South Sudan seceded after the failure to reach a formula for coexistence following a war in which religious slogans and jihadist literature was utilized as a justification for the Dababin (suicide bombers) and everything else.

The economy failed to live up to the people’s aspirations, and this is evidenced by the recent protests that broke out in the capital Khartoum against price hikes, the widening gap between social classes, and issues pertaining to the distribution of wealth. Even if the recent decision to lift fuel subsidies are economically justified, this decision was not accompanied by any convincing developmental projects or hope for the future that could help the Sudanese people swallow this bitter pill.

As for Iran—which witnessed the first experience of the rule of political Islam—it is easy to notice the public restlessness behind the Green Revolution which followed Ahmadinejad’s victory in the penultimate presidential elections. This is something that also can be seen in the attempts being made by current President Hassan Rouhani—who came to power on the back of moderate electoral slogans—to ease restrictions on society and give the impression that his administration is able to shake off Iran’s international isolation as a result of the country’s previous foreign policy.

There are also no studies or reports indicating that Iran is making any economic achievements under political Islam, instead being a rentier state relying on the country’s oil resources.

The Muslim Brotherhood came to power in a number of Arab Spring countries, and it may say that it has yet to be given an adequate opportunity. However, the Brotherhood’s performance in Egypt was a catastrophic failure. This led to their ouster just one year after they came to power on a wave of popularity, with the general public being willing to grant them a chance. We also do not see any success for political Islam in Tunisia, which has ground to halt, or in Libya, which has become hostage to chaos, militias, and factionalism.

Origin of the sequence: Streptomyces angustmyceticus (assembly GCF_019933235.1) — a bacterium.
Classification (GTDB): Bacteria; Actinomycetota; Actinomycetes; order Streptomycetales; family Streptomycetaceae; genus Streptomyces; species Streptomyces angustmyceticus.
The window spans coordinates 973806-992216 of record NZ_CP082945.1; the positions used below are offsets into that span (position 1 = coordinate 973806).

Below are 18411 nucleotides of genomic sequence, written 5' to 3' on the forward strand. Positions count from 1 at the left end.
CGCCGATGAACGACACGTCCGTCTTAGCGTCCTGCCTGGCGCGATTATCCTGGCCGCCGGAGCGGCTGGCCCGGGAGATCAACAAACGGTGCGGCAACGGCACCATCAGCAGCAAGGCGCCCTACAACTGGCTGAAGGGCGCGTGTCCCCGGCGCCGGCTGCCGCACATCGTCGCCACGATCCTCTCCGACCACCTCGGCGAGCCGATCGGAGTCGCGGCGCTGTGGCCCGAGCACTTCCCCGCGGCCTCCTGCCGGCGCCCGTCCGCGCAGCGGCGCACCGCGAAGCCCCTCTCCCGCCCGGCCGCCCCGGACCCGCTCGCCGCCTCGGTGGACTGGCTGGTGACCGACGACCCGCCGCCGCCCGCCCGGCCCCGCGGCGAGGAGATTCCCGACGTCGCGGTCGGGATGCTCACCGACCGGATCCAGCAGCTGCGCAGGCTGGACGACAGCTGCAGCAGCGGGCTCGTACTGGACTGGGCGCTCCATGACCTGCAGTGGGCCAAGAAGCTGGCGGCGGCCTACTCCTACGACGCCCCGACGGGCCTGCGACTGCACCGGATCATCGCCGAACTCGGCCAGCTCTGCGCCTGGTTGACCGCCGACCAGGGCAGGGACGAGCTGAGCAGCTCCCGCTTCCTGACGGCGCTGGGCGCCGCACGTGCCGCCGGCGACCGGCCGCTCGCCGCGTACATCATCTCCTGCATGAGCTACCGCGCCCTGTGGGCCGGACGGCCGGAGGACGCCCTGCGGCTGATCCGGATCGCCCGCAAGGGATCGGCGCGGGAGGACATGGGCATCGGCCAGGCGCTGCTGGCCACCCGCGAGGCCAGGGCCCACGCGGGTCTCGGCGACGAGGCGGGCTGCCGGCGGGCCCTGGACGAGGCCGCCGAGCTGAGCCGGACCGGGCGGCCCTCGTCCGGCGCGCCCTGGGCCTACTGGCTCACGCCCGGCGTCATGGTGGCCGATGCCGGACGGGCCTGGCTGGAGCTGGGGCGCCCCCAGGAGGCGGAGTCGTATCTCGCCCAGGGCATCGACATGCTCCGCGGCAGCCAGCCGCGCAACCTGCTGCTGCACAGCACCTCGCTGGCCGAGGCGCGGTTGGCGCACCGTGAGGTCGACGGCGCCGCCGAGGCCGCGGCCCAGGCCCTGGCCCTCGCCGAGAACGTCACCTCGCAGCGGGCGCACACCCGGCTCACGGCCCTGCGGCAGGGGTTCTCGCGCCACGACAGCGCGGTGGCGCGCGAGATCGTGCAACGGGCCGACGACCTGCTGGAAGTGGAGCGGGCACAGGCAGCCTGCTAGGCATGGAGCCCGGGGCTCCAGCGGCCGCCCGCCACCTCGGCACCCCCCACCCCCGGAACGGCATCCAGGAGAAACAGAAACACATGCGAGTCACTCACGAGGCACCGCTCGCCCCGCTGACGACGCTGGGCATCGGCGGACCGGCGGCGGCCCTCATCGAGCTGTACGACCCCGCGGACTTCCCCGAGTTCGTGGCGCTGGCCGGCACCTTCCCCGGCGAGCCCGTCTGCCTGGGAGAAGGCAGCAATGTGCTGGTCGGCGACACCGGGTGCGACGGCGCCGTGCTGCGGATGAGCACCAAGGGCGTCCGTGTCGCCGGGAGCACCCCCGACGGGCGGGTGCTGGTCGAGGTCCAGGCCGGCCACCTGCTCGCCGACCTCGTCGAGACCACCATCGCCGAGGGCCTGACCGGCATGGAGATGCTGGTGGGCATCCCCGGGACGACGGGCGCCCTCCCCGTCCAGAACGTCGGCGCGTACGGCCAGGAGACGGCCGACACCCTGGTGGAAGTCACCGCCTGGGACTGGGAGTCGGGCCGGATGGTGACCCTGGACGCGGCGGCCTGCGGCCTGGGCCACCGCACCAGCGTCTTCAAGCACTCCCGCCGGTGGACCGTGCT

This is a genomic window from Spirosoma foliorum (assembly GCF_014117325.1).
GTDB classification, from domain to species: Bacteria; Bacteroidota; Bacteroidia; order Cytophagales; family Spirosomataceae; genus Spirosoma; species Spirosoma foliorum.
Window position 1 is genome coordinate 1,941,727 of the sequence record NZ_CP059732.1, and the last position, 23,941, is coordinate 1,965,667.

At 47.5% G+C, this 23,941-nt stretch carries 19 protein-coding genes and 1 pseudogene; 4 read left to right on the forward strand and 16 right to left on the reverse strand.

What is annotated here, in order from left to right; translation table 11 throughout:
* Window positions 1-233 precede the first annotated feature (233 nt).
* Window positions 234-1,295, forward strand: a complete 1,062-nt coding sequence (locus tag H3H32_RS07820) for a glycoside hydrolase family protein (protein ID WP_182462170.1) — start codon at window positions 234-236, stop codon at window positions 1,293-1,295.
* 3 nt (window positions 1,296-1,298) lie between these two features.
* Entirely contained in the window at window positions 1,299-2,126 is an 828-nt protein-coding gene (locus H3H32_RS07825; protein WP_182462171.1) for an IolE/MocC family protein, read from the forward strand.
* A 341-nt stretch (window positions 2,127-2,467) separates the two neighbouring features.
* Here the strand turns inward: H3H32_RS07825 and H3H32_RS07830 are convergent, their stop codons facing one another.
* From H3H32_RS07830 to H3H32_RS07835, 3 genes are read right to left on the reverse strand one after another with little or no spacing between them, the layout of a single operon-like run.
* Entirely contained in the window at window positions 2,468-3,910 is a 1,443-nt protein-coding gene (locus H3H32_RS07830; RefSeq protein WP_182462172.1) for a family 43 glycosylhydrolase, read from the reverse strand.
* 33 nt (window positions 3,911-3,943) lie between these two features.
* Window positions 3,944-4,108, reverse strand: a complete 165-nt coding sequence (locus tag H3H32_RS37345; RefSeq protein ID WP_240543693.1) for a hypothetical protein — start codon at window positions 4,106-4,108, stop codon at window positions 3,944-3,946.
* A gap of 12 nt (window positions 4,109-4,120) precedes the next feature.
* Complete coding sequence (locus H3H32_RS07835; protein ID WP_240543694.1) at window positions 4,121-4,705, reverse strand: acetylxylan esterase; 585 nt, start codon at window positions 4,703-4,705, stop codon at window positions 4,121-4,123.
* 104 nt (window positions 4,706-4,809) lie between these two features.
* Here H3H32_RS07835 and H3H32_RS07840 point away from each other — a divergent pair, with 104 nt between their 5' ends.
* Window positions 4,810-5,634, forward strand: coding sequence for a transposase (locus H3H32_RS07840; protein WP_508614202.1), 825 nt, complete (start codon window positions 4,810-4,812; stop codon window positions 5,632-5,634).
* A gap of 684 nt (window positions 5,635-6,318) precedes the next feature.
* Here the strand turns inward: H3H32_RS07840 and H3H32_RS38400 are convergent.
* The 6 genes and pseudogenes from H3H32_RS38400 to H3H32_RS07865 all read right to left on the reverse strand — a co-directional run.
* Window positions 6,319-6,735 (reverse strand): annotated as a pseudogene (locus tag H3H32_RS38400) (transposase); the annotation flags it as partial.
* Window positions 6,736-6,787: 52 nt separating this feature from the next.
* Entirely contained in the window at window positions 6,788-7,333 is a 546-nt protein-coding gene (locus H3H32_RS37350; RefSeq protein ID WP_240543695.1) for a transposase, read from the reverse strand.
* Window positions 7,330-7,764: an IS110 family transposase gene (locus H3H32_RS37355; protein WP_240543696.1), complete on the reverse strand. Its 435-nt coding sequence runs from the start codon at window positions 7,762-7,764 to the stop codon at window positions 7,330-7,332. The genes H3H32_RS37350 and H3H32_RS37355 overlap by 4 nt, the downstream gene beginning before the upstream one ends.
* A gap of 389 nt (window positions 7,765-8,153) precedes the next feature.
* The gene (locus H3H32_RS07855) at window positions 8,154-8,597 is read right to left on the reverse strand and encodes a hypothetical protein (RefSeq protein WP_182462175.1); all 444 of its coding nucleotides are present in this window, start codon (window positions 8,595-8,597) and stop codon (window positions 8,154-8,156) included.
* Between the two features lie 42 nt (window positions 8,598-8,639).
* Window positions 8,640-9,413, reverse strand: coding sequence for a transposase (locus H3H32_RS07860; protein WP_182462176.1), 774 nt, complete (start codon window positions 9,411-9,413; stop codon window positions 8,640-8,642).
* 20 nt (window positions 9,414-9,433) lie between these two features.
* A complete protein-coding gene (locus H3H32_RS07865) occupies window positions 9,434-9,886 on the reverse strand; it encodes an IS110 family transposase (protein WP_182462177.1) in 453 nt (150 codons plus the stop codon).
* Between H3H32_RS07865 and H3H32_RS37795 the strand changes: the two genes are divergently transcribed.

Foreign Affairs magazine published a review of The Failure of Political Islam by the well-known academic Oliver Roy; this book made an important observation that the current phenomenon of urban “neo-fundamentalism” has nothing to do with the views of Muslims scholars and intellectuals seeking harmony between social traditions and heritage and modernity. In other words, Roy maintains that neo-fundamentalism does little more than channel the anger of urban youth regarding the lack of opportunities afforded to them into political opposition, using political Islam as a cover. These projects also fail to offer any real economic alternatives.

The problem lies in finding a genuine developmental project—with the requisite political and economic facets—to meet public aspirations that generally revolve around what non-Muslim nations have achieved, in addition to anger over the failure of previous projects. The people have discovered that they were deceived by the Islamists and that Islamist rule has nothing to offer them, while they are also fed up with the violence and societal division that accompanies political Islam.

The question that must be asked now is: What next? This is something that requires us to think outside of the box regarding the post-Islamist era.